The Last Black Man in San Francisco
5th October 2019 3.15pm at
11th October 2019 8.30pm at BFI Southbank (NFT)
A semi-autobiographical film taking inspiration from the life of actor Jimmie Fails and the experiences of director Joe Talbot, The Last Black Man in San Francisco follows the escapades of two young black men, Jimmie (Fails) and Montgomery (Jonathan Majors), as they try to reclaim a classical 19th-century house that plays a special part in Jimmie’s childhood and family heritage. One a skateboarder and the other a playwright, the duo find themselves ostracised by the city they grew up in and the social circles society believes they should conform to. As Jimmie’s appetite for a time and place that has never truly been his grows more insatiable, the pair’s friendship is tested and the restrictions of reality begin to tighten the wooden walls around them.
Joe Talbot is 29 and a long-time collaborator with friend Jimmie Fails, but this is arguably already his masterpiece, despite being his first feature-length picture. This year, he won the Best Director prize at the Sundance Film Festival for The Last Black Man in San Francisco, and it is easy to see why. It exemplifies the poetry of the filmmaker’s work, showing that he and cinematographer Adam Newport-Berra are not afraid to experiment, but can do so without detracting from the movie.
What you see on screen is truly mesmerising – a strikingly majestic piece of cinema that washes the audience in cinematic grandeur from the very first scene with an absolutely breathtaking montage that still resonates way beyond the closing titles. Time and care is taken to explore all the infinitesimal details of what the viewer observes, from each character’s facial expressions to the environments they are enclosed in to the vast sweeping shots of San Francisco’s suburbia. Those who worked on this film, whether behind or in front of the camera, clearly adore San Francisco, and through their hard work the audience can truly appreciate the city too.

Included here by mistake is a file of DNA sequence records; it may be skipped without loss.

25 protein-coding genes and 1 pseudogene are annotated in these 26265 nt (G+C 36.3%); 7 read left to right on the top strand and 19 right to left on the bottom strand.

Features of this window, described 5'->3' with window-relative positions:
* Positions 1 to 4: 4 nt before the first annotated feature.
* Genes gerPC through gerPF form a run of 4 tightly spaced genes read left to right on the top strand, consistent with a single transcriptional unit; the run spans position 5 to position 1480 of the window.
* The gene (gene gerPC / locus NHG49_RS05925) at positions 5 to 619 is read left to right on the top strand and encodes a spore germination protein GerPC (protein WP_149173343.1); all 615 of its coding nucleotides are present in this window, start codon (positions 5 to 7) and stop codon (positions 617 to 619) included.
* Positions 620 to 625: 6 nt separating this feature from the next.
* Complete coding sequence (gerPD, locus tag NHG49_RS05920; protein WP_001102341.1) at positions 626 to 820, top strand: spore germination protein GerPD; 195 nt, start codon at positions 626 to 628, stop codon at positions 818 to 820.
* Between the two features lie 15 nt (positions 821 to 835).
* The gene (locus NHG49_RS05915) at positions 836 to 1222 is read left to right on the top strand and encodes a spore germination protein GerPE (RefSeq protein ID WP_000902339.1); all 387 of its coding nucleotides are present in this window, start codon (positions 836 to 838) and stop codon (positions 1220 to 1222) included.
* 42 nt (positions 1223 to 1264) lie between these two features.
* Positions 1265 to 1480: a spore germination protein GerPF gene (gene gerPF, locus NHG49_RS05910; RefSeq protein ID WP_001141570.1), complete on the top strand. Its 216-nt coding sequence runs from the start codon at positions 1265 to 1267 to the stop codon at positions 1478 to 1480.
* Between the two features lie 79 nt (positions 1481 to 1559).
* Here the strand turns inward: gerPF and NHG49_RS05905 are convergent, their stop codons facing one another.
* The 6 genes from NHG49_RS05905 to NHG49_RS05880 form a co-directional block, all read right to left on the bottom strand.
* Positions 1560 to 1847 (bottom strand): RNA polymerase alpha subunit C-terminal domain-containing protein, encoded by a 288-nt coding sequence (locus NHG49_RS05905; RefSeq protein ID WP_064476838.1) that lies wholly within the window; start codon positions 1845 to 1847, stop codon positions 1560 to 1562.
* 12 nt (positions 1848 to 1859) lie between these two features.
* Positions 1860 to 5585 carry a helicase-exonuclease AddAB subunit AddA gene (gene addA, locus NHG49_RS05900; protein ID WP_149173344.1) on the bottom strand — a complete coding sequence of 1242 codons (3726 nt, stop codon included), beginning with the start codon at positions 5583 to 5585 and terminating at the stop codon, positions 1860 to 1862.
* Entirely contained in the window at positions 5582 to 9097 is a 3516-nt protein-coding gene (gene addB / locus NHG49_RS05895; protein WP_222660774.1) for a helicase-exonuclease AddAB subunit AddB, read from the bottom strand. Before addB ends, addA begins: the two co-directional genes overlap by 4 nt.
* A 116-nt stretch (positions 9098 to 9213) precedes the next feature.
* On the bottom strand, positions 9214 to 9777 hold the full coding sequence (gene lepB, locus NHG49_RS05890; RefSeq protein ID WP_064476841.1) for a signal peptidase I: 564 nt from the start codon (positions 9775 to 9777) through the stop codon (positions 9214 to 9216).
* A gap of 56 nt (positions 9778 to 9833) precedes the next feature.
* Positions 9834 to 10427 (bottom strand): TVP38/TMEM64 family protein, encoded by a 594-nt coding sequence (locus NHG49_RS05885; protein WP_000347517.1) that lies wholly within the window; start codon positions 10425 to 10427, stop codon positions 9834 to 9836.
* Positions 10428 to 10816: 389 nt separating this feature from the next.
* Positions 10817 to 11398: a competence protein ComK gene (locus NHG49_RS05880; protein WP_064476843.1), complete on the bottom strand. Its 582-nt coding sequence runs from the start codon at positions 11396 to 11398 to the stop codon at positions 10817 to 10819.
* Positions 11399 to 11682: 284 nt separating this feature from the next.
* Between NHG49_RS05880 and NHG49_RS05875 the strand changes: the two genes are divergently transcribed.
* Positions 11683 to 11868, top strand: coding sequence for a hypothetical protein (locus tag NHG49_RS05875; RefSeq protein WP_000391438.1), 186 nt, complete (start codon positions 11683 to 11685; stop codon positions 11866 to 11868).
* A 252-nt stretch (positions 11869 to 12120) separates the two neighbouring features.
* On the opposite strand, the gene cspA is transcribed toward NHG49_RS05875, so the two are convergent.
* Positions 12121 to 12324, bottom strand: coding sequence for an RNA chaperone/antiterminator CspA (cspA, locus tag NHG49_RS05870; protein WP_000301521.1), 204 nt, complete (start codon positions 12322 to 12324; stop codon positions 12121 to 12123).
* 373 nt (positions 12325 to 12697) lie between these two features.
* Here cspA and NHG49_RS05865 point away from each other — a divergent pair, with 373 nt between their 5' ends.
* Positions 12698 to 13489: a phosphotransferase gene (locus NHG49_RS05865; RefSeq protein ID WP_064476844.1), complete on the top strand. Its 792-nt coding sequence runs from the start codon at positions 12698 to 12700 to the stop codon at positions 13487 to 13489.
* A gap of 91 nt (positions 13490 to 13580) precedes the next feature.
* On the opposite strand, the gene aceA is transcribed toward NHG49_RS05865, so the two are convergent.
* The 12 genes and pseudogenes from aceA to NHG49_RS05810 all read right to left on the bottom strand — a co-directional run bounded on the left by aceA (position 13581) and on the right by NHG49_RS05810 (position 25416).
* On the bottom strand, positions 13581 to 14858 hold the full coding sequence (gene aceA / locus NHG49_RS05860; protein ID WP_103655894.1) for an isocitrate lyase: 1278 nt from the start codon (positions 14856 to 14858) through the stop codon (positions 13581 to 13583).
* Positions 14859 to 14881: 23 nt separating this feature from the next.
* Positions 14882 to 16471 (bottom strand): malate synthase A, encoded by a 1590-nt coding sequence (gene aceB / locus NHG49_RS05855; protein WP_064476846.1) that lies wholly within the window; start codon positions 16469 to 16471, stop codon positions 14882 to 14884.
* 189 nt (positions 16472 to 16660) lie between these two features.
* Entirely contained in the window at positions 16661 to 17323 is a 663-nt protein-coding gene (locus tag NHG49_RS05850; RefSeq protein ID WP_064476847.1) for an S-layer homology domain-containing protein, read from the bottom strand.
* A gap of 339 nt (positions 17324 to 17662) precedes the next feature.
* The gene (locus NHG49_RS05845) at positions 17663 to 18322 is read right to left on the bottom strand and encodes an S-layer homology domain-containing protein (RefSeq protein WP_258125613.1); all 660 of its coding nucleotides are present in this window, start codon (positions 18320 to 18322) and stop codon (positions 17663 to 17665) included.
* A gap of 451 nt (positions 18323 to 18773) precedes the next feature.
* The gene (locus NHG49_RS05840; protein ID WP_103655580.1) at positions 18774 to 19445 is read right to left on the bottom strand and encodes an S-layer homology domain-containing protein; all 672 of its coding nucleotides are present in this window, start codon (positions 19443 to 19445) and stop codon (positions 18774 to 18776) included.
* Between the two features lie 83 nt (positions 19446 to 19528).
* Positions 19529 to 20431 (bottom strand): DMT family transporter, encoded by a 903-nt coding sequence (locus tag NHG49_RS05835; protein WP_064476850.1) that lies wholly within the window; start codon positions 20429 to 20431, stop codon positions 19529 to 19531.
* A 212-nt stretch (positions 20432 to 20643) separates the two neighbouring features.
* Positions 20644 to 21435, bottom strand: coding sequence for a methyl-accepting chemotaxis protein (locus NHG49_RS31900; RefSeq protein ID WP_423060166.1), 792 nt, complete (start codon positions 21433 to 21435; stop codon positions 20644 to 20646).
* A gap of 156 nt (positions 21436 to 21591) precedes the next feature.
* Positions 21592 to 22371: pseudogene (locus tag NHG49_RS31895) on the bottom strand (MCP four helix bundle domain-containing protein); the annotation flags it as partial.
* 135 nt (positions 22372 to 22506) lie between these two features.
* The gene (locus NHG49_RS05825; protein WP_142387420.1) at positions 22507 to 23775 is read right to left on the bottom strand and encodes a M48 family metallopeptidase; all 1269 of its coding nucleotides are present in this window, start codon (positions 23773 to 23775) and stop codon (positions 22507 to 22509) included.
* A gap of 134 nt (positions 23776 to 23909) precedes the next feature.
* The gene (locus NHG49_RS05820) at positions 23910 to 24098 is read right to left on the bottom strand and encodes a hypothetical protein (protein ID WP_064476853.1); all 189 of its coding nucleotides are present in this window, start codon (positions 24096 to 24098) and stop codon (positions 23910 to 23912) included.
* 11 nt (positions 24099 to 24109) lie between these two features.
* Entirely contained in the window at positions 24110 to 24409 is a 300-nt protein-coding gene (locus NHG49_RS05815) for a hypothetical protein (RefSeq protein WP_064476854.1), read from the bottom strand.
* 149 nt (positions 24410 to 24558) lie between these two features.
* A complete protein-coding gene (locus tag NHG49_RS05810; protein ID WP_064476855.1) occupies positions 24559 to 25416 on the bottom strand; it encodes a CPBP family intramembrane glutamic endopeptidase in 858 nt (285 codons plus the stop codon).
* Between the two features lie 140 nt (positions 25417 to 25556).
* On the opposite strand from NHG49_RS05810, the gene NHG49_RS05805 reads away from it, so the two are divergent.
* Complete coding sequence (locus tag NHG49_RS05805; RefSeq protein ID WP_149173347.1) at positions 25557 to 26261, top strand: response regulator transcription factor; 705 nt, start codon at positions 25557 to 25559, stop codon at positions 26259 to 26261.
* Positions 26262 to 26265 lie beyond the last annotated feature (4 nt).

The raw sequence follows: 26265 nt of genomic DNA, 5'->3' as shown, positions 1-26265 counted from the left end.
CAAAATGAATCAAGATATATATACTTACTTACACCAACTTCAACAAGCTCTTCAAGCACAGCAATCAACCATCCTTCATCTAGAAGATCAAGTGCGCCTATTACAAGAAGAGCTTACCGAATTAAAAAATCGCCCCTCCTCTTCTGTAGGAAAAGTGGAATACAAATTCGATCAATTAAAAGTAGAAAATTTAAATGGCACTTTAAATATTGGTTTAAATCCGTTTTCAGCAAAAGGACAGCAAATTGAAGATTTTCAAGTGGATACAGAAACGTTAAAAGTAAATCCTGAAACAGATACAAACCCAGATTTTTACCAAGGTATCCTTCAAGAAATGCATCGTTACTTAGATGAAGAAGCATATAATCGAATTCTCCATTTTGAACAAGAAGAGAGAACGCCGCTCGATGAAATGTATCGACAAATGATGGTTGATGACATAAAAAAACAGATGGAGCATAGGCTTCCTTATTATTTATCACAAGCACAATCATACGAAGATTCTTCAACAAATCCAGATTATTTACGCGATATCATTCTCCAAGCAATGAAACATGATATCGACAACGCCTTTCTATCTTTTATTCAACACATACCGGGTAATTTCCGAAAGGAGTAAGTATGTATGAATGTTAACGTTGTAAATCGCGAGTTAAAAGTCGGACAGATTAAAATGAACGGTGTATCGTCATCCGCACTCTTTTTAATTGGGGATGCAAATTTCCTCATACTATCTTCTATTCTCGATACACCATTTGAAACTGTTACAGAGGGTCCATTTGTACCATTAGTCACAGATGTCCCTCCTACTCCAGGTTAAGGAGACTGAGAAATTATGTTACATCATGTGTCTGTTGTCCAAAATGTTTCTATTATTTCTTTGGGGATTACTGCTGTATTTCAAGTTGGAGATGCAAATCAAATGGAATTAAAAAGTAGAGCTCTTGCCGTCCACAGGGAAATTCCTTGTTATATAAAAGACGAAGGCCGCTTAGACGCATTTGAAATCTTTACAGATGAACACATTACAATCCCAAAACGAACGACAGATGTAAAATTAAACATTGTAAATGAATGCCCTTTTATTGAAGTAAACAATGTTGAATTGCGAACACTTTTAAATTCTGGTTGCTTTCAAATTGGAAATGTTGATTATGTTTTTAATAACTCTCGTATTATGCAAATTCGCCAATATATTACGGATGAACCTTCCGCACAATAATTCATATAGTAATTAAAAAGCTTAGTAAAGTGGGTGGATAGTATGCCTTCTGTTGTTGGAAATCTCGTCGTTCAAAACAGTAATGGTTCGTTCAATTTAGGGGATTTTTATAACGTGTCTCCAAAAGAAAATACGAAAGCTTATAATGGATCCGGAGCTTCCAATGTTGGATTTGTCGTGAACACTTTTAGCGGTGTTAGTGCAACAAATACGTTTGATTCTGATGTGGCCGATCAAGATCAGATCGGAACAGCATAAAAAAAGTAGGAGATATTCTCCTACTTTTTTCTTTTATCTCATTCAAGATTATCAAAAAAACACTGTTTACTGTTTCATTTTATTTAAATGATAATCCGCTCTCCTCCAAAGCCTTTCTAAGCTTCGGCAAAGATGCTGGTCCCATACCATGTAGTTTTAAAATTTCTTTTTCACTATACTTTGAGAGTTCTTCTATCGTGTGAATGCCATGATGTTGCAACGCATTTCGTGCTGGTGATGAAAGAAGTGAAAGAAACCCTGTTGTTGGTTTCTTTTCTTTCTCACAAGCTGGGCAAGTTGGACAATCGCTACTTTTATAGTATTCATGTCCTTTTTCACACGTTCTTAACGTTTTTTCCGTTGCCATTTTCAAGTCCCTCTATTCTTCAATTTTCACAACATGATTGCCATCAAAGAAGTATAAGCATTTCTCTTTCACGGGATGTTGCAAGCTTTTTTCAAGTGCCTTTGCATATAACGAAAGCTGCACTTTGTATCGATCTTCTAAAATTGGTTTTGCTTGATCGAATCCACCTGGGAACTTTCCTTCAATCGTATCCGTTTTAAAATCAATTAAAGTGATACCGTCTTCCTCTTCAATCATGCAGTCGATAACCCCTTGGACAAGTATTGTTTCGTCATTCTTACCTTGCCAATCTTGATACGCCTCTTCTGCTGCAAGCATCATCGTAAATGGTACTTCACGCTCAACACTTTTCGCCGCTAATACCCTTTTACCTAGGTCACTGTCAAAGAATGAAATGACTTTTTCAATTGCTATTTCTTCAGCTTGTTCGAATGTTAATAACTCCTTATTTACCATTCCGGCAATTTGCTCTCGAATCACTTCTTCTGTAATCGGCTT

Having written the story, Fails plays a fictionalised version of himself, setting his own obstacles to clear, but he uses what he has to deliver a perfect performance. Considered a relative newcomer to the big screen with very limited professional experience, Fails is both mature and endearing; his lingering stares absorb the audience, drawing us into the emotion that he and Majors wish to purvey. The two leads have a terrific onscreen chemistry – their characters share a brotherly bond despite their removal from social norms and their own differences.
It is amazing to see two male characters on screen show the utmost empathy to each other’s predicaments, ailments and personalities without even an inkling of sexual interest in any direction throughout. That is simply not what this glorious feature is about. Evidently, not all movies need a romantic subplot, although you could call The Last Black Man in San Francisco an ode to the past, a courtship between Jimmie and his lost history, or even a love story between a man and a house.
Grandpa Allen (Danny Glover) and Auntie Wanda (Ticina Arnold) also provide a stark insight into history and how places change with the times. It is your choice whether you wish to move with them or become lost along the way. All of the supporting cast bring depth and significance to the script, and when accompanied by Emile Mosseri’s gorgeous orchestral and choral score – which ebbs and flows with each scene, matching the euphoric rise and despairing lows that follow – the entire picture is sewn together into a quilt of golden silk.
The Last Black Man in San Francisco is an absolute triumph for those involved and will undoubtedly rank as one of the best pictures of the year. What is there to love about this film? Quite simply everything.
The Last Black Man in San Francisco is released nationwide on the 25th October 2019.
Read more reviews and interviews from our London Film Festival 2019 coverage here.
For further information about the festival visit the official BFI website here.
Watch the trailer for The Last Black Man in San Francisco here: